The last 48 hours have been manic. I have not had two minutes to even contemplate blogging. Well, actually that’s a tiny fib as I re-blogged a small post yesterday; what I actually meant to say was that my normal afternoon typing marathon on the PC disappeared in to oblivion yesterday.
Monday morning reality sank in. That dreaded word echoed around my head like the never-ending tone of tinnitus. “Dentist !!! ” I know, I know..most of you don’t mind and its routine but I do mind and by no means is it routine. My dentist has deserted me a few times over the years as they always seem to be leaving. The phrase “This will be the last time you see me” has now become a familiar saying on my visits. So back to square one and a new dentist; maybe things just wouldn’t be so bad after all I had not been having any problems why would it be any different. I had tried to put it to the back of my mind over the weekend and just get on with life as normal but it was just sat in the back of my head like an itch that wouldn’t go away. “Be brave, be brave Mark just a walk in the park” is all I kept saying to myself.
One final brush and rinse and I was on my way. I arrived about 15 minutes early as the rush hour traffic for a Monday wasnt as heavy as I perhaps thought. This presented me with a choice: a 10 minute wait in the comfort of my warm car or a 10 minute wait in the surgery watching other victims leaving after been inflicted with unecessary pain. I opted for the first and stayed warm listening to Radio Aire.
When the time came it wasnt that bad actually, I stayed calm, took some deep breaths and pretended to be strong. I could hear the voice of Richard Hammond from BBC’s Top Gear…”Scared, Scared, Scared…quite scared..still scared..very scared”. That was me….scared. Actually the dentist was fine, nice guy..I went through the usual routine, you know what I mean…sit down, open wide, any problems I should know about sir? No !, OK then just a quick clean and off you trot. That wasnt quite how it went! Gutted isn’t the word.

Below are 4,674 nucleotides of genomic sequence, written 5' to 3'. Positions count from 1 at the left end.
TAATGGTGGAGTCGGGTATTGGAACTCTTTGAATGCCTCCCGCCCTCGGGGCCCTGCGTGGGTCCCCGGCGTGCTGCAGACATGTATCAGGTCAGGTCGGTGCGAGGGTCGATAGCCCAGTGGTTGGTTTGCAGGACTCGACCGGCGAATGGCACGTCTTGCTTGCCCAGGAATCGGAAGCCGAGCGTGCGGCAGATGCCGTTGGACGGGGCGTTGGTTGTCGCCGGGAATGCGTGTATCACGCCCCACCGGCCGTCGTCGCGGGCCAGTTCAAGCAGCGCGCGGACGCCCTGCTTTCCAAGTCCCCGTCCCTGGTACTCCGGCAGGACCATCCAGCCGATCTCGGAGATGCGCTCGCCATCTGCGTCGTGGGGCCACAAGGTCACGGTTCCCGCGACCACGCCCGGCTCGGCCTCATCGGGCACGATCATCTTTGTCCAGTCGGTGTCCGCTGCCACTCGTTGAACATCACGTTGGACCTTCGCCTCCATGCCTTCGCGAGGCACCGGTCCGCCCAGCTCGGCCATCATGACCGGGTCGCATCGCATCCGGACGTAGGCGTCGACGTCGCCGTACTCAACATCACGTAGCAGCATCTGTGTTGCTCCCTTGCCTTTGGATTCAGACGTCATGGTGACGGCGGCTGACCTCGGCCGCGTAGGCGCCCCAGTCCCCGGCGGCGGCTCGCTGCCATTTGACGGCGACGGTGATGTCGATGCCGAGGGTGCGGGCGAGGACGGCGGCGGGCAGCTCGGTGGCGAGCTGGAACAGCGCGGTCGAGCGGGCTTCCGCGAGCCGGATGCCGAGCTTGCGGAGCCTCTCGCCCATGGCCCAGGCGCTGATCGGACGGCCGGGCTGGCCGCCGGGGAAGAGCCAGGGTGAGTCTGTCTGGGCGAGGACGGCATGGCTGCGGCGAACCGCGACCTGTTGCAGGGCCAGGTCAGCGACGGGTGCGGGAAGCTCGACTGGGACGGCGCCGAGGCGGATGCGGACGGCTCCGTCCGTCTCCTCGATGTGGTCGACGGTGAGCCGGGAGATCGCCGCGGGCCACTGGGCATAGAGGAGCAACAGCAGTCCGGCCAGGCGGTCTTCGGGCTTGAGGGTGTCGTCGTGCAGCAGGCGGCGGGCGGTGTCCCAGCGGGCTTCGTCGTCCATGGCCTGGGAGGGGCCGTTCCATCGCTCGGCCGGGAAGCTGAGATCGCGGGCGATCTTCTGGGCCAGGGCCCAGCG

From my viewpoint laid down in that wretched chair I could just see the expression on his face as he prodded his prodder and articulated his Budgie mirror for a better view. The wrinkles on his forehead were enough, three of four times he got to the same tooth and he repositioned himself to another angle. Everytime he reached my front right tooth he stopped. Only five minutes before, after asking me if I there had been any problems he commented how clean and nice my teeth were, what on earth has he found wrong with one of my front teeth. My original state of worry and fear had subsided when I sat down, but as he progressed his way around my top row of teeth from the back to the front and back in the opposite, a sudden state of nervousness returned resulting in my stomach dropping through my backside. The words I had never expected to hear now bounced off all four walls. “You’ve cracked your front tooth”. Oh S***t I mouthed without the words coming out. I had this mental vision of my face next to Jimmy Nail’s mug shot comparing similarities with a toothless Oz (Oz been his character in Auf Wiedersehen Pet)